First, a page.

The Outlook.com partial outage lasting 16 hours on Tuesday and Wednesday morning was caused by a firmware update gone awry that triggered a temperature spike in a Microsoft data center, resulting in automatic safeguards that made a large number of servers inaccessible.
Because of the unspecified safeguards, downed servers couldn't fail over on their own so restoration work had to be done manually, slowing down the process, according to a blog post by Microsoft Outlook.com Vice President Arthur de Haan.
De Haan apologized for the disruption of email access. "Outages are something we take very seriously and invest a significant amount of our time and energy in doing our best to prevent."
His description of what happened actually happened doesn't detail what software was being updated, what went wrong, what overheated, what safeguards kicked in or how many servers were involved: "On the afternoon of the 12th, in one physical region of one of our datacenters, we performed our regular process of updating the firmware on a core part of our physical plant. This is an update that had been done successfully previously, but failed in this specific instance in an unexpected way. This failure resulted in a rapid and substantial temperature spike in the datacenter. This spike was significant enough before it was mitigated that it caused our safeguards to come in to place for a large number of servers in this part of the datacenter," de Haan's blog says.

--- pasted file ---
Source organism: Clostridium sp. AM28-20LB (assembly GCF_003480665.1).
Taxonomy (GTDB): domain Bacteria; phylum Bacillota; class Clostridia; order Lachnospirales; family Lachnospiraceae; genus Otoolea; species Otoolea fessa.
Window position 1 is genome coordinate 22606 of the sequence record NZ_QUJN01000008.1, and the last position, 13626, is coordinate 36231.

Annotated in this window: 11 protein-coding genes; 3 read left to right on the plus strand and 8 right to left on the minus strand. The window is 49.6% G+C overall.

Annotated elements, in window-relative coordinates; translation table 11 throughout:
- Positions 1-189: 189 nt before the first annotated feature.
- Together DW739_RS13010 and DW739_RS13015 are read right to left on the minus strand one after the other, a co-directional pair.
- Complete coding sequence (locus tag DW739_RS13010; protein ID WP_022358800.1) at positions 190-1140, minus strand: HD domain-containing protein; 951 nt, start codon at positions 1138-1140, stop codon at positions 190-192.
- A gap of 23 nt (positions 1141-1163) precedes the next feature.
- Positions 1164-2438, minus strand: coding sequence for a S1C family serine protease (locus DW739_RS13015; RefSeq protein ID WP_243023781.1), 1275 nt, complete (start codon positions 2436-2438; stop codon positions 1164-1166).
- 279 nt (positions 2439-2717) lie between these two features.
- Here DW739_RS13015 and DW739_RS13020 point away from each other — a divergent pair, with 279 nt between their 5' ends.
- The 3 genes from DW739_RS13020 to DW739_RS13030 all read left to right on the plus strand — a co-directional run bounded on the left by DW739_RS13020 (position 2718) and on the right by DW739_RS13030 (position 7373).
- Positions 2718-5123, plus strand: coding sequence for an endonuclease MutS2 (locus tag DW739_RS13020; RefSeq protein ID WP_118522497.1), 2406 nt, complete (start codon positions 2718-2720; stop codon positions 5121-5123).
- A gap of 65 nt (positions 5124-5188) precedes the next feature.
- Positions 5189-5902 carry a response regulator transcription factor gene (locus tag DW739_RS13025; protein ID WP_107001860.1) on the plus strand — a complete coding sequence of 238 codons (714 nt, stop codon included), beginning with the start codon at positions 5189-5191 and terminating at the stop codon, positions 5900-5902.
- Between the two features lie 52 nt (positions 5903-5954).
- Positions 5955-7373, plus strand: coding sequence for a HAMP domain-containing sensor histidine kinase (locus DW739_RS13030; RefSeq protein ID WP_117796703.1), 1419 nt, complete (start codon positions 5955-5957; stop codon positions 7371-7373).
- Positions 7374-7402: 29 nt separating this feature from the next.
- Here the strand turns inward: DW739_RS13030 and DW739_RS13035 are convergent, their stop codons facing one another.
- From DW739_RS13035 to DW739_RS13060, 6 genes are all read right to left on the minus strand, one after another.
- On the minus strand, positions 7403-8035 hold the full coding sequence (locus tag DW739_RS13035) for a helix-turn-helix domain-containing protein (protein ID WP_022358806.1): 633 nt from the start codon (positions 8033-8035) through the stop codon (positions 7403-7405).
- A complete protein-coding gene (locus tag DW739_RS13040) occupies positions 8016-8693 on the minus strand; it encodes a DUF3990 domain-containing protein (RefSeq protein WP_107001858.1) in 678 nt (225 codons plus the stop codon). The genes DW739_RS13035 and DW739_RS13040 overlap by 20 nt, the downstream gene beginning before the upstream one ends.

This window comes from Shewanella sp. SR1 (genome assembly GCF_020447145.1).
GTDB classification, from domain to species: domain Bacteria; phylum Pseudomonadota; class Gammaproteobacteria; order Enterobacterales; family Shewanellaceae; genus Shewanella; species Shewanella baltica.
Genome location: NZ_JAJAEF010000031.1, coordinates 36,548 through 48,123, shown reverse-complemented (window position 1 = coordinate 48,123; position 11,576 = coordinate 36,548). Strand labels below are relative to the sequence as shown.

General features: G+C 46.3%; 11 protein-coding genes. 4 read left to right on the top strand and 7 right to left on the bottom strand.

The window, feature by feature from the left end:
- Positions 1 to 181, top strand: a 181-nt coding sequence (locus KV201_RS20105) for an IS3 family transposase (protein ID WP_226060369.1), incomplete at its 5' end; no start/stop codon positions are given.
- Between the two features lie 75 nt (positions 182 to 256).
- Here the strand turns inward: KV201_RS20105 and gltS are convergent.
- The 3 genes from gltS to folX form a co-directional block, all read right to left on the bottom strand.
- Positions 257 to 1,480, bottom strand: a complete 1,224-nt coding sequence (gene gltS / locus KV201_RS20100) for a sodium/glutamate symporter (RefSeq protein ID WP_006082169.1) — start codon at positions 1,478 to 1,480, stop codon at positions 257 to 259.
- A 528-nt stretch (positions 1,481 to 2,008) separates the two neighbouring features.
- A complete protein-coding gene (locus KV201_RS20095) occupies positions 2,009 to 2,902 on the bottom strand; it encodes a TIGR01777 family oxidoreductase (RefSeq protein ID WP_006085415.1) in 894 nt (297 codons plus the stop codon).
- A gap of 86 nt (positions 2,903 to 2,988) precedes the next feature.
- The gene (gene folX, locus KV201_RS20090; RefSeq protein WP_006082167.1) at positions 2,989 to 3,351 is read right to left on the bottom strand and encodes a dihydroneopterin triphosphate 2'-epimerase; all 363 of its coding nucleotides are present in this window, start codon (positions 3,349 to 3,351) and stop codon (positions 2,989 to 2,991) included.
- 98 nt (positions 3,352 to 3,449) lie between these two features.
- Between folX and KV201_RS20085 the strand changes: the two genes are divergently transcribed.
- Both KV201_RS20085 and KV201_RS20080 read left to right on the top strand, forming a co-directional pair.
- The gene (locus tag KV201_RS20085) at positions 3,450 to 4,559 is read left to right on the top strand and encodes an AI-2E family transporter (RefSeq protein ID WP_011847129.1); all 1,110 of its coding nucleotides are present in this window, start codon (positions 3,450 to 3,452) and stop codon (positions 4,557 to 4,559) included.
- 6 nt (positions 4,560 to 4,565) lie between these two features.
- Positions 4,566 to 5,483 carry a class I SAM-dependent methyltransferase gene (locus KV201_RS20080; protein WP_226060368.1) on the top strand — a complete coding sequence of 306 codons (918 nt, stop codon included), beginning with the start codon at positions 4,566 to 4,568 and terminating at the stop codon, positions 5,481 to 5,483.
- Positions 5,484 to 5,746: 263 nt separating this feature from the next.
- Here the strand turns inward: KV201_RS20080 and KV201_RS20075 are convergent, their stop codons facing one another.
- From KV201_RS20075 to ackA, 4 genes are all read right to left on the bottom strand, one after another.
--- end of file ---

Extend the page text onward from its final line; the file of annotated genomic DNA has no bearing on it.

"These safeguards prevented access to mailboxes housed on these servers and also prevented any other pieces of our infrastructure to automatically failover and allow continued access. This area of the datacenter houses parts of the Hotmail.com, Outlook.com, and SkyDrive infrastructure, and so some people trying to access those services were impacted."
There was no way to restore the affected infrastructure without human intervention, which he says "added significant time to the restoration."
Microsoft is working on improvements to prevent the same scenario from playing out in the future. "Now that we're through the resolution, we're also hard at work on ensuring this doesn't happen again," he says.